Have books, will travel

Tomorrow morning I’m heading out to Tullamarine airport to fly to Perth. The next three weeks look like they’ll be action packed. I will be ‘in residence’ at the Fremantle Children’s Literature Centre, conducting workshops and meeting hundreds of keen young writers on the Centre’s Youth Literature days. During the course of my residency, I’ll also visit Albany, Bunbury and Geraldton.

I love Western Australia. It has a distinctly different flavour to the eastern states – even the quality of the light is different. Its landscapes are hauntingly beautiful and hum with a deep magic. I’ve set several books in WA including ‘A Prayer for Blue Delaney’, which won the WA Premier’s Book Award for YA writing in 2005. It’s a book that has travelled in its own right.

Last year, excerpts from the novel were published in a German textbook for students of English as a foreign language by Cornelsen. The textbook has a huge print run because English is a compulsory subject for German high school students. Not only do they learn the English language but they also study the history and culture of English speaking countries. The volume that the ‘Blue Delaney’ excerpts appeared in is used in schools by 14-15-year-old students.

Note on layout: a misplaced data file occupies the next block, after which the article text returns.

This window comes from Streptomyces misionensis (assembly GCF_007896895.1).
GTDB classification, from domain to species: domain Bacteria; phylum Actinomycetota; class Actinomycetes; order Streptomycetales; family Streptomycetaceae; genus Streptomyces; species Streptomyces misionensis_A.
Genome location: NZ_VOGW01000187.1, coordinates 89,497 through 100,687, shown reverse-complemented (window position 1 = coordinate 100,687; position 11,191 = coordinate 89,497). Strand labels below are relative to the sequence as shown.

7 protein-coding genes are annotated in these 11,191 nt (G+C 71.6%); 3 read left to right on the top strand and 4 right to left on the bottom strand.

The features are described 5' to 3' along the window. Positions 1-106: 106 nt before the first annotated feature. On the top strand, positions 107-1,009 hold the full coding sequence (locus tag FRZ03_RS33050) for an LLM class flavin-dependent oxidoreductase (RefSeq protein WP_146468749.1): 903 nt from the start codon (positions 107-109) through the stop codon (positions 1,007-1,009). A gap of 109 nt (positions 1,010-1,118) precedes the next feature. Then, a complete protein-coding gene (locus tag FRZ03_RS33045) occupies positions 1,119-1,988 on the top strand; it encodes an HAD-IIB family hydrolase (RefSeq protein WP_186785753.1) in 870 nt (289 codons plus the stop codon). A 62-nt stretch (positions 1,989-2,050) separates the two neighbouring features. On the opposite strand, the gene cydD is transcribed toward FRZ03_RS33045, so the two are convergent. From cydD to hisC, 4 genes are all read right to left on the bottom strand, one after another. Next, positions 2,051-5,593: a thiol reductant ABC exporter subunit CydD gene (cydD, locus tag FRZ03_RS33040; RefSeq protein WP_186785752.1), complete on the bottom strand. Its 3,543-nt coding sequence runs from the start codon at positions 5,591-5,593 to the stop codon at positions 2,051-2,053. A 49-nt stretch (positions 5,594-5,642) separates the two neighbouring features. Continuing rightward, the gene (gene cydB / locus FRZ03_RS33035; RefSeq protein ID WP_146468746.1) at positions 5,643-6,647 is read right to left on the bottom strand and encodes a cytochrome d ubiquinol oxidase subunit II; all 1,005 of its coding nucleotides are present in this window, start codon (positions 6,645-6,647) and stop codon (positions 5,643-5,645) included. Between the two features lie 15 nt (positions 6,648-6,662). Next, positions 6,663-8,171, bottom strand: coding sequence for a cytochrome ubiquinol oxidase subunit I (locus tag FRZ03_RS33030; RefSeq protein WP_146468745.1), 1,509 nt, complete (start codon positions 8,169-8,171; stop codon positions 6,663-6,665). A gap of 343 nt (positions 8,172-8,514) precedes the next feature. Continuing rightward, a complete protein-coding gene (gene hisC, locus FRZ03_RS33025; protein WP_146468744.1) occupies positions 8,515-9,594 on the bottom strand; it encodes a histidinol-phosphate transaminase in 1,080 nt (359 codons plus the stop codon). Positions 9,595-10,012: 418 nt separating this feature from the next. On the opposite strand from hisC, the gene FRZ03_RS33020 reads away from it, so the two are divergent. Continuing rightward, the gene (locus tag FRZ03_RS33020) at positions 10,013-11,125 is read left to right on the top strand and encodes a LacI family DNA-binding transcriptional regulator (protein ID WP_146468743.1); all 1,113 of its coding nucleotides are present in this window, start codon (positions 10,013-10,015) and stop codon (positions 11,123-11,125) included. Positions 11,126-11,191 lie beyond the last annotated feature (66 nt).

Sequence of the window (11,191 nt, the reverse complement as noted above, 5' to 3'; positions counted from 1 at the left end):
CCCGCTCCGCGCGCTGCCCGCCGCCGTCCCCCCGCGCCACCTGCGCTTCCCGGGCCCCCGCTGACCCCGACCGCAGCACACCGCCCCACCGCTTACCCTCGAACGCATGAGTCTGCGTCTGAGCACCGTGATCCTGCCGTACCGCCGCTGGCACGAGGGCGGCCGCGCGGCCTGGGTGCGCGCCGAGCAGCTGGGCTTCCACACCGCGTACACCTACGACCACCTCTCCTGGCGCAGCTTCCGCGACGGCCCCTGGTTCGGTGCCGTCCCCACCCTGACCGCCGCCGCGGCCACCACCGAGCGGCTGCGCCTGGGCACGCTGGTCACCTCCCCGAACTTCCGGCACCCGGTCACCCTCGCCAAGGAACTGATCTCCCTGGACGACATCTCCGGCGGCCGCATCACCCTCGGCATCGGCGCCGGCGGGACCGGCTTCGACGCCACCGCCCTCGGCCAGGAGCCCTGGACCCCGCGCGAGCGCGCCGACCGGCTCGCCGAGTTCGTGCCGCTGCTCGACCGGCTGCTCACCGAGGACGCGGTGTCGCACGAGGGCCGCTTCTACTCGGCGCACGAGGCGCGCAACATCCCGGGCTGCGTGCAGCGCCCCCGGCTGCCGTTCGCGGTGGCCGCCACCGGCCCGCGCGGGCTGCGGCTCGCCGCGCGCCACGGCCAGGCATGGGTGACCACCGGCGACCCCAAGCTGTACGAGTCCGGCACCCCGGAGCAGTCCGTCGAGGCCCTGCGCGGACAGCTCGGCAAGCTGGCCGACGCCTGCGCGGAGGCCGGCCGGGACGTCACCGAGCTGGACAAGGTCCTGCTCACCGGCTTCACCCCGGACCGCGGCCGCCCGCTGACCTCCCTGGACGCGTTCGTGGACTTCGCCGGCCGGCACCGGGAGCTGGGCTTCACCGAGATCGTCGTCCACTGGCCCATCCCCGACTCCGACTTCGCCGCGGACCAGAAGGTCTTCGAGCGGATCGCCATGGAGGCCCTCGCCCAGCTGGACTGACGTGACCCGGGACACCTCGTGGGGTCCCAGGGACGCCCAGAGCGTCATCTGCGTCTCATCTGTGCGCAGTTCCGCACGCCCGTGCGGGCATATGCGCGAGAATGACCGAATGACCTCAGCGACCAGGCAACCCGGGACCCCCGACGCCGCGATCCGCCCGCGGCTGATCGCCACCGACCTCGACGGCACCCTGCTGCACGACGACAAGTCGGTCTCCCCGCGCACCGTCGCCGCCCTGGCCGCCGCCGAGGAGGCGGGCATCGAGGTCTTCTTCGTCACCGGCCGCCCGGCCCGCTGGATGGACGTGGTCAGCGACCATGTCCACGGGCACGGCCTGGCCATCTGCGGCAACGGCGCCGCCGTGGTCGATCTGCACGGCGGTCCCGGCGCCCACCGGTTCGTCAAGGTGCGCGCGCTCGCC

The editors and publishers were so pleased with the excerpts that they also decided to publish an abridged English language version of the book, for young readers who want to extend their understanding of English and Australia. I haven’t seen the final abridged version yet but yesterday I replied to an email from Germany enquiring about the pronunciation of various Australian words mentioned in the novel, particularly place names in Western Australia and South Australia: Bindoon, Ceduna, Raukkan. Clontarf, Gnowangerup, Katanning, Kojonup and Pingelly.

It’s not often that I stop to think about the different rhythms of Australian place names, the way we separate some syllables, merge others together and almost sing the vowels in the back of our throats. I sat at my desk reciting the place names out loud, testing them, weighing them, thinking about how to explain their pronunciation. I know, at its worst, the Australian accent can sound flat and nasal. But yesterday I heard the bouncy, snappy joy of the language and the twang in the vowels sounded musical. Maybe the landscape affects the inflection of our words. There’s something about WA landscapes that sing so loudly it gets right inside you. No wonder the place names have such a fantastic rhythm. Can’t wait to get there.

Kirsty is an Australian author of books for children and young adults.

“Every adult was once a child and the child inside them never disappears.”

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    In Conversation with H. Hayek, 5.30 pm
    The Younger Sun Bookshop - Yarraville
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